As a growing independent software vendor (ISV), the company also needed to spend less time on database administration and maintenance, so that its 25 AI engineers can focus more on product innovation and customer support. “We needed a partner with a cloud database that is simple to use, maintain, and integrate,” says Granroth.
Visy evaluated options from Oracle, Amazon Web Services, Microsoft, and other vendors, before choosing Oracle Autonomous Transaction Processing. “The performance was clearly the best, and we did not want any bottlenecks to our solutions,” Granroth says. Read more about Visy’s migration.
ISVs in a range of industries are increasingly choosing Oracle Cloud Infrastructure for the scalability, stability, and price-performance that Visy is seeing. Granroth encourages fellow ISVs to find partners “who fill gaps in your own capabilities and provide you with a launchpad for your products. We made the decision to work with Oracle early on, and it gave us the foundation we needed to provide solutions for our diverse customer base on a global scale.”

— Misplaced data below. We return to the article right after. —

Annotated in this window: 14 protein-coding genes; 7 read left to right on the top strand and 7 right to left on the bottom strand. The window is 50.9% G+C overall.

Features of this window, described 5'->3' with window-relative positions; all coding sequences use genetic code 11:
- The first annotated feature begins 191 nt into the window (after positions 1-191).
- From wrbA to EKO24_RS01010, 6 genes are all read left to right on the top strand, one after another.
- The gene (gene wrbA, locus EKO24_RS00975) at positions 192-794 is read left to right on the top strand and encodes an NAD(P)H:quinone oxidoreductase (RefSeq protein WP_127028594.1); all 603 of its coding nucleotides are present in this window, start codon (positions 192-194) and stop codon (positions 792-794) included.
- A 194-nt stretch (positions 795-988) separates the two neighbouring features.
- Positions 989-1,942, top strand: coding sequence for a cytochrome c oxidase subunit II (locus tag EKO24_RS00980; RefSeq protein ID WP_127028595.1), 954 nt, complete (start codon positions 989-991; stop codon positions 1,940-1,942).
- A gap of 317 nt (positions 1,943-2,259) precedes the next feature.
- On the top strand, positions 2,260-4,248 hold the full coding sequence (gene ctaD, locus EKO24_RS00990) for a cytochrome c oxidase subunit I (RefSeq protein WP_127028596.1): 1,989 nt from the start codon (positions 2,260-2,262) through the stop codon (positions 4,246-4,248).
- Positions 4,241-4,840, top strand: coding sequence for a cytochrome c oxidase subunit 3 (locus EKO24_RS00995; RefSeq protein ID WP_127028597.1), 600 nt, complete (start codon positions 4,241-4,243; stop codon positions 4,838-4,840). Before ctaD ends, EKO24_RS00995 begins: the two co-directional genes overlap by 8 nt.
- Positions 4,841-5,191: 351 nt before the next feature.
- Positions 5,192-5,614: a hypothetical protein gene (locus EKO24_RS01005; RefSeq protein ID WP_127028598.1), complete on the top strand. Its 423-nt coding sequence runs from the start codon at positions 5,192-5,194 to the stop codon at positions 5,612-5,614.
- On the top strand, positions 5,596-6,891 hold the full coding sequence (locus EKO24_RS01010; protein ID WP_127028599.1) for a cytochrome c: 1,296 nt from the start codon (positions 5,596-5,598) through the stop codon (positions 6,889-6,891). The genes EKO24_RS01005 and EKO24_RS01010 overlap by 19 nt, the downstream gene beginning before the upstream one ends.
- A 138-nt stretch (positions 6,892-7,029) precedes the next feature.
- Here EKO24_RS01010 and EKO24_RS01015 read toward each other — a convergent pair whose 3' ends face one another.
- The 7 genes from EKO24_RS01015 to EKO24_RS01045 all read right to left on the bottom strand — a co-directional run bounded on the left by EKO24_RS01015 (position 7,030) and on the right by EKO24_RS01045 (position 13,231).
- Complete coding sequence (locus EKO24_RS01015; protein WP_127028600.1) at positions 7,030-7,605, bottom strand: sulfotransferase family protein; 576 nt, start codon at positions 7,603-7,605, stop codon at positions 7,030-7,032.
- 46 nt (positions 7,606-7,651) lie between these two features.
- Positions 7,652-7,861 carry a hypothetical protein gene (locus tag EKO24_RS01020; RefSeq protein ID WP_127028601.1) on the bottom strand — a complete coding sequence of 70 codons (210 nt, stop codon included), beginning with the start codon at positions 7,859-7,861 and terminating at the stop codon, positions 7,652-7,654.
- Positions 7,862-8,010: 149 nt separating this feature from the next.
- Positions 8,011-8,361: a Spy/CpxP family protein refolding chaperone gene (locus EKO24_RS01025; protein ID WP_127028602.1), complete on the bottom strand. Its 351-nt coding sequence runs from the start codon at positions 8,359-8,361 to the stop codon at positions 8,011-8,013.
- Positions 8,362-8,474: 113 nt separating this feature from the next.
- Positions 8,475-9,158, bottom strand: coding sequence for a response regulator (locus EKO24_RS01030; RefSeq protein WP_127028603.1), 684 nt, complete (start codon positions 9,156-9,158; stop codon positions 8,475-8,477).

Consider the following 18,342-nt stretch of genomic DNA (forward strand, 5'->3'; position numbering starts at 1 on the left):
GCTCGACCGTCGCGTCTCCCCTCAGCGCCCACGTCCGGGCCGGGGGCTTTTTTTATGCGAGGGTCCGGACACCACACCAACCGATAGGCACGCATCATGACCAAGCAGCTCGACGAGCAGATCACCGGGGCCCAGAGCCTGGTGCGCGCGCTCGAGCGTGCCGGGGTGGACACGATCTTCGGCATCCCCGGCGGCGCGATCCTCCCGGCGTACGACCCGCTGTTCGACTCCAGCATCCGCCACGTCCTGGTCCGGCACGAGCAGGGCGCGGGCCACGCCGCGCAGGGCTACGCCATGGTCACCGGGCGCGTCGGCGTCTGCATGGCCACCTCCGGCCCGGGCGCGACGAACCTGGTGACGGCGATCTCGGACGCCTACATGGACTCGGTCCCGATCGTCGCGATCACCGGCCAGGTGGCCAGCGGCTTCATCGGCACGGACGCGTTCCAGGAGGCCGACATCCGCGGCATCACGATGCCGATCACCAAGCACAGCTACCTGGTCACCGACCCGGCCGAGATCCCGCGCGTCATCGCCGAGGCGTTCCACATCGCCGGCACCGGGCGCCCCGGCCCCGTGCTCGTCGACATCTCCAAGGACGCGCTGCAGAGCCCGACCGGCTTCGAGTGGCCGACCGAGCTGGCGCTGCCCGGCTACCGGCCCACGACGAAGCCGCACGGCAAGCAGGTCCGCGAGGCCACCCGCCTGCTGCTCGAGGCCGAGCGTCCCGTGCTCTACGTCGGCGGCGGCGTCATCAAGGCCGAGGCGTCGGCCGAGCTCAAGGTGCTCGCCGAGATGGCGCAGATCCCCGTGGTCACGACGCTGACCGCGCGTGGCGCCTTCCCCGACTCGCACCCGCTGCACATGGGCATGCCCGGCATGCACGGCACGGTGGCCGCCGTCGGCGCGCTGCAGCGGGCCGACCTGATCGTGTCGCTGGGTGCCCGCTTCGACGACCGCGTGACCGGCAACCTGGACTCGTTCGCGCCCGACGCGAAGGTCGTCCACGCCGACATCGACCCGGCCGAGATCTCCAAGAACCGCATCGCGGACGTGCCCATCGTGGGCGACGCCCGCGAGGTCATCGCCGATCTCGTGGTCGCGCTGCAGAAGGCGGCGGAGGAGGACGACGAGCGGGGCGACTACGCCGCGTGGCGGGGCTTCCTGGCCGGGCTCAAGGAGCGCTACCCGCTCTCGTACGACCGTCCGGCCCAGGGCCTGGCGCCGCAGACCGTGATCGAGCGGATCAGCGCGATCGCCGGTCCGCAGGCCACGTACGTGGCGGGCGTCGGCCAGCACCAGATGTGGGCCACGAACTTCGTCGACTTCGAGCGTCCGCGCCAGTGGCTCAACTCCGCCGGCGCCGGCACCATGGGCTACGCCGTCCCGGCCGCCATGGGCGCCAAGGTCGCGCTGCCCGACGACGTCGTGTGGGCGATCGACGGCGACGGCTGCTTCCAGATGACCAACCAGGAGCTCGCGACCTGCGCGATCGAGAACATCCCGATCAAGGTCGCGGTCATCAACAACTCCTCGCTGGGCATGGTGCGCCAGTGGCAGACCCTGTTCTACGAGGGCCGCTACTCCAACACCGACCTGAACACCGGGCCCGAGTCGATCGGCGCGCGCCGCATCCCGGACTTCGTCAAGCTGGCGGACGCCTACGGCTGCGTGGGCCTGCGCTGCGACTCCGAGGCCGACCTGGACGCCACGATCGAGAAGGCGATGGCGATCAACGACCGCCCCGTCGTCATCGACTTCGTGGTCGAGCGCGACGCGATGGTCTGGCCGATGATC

From the early days of reading license plates and other codes, “the advancement of vision technology over the past seven or eight years or so has been incredible,” says Lund. Visy has developed a deep neural network that can collect all kinds of data about cargo that helps port and shipping terminal operators run more efficiently, by anticipating what kind of loads are coming.
“Companies now want to know how many axles are on the truck as it’s coming in. They want to know where on the trailer the box is positioned, which helps them to make their cranes more efficient,” Lund says.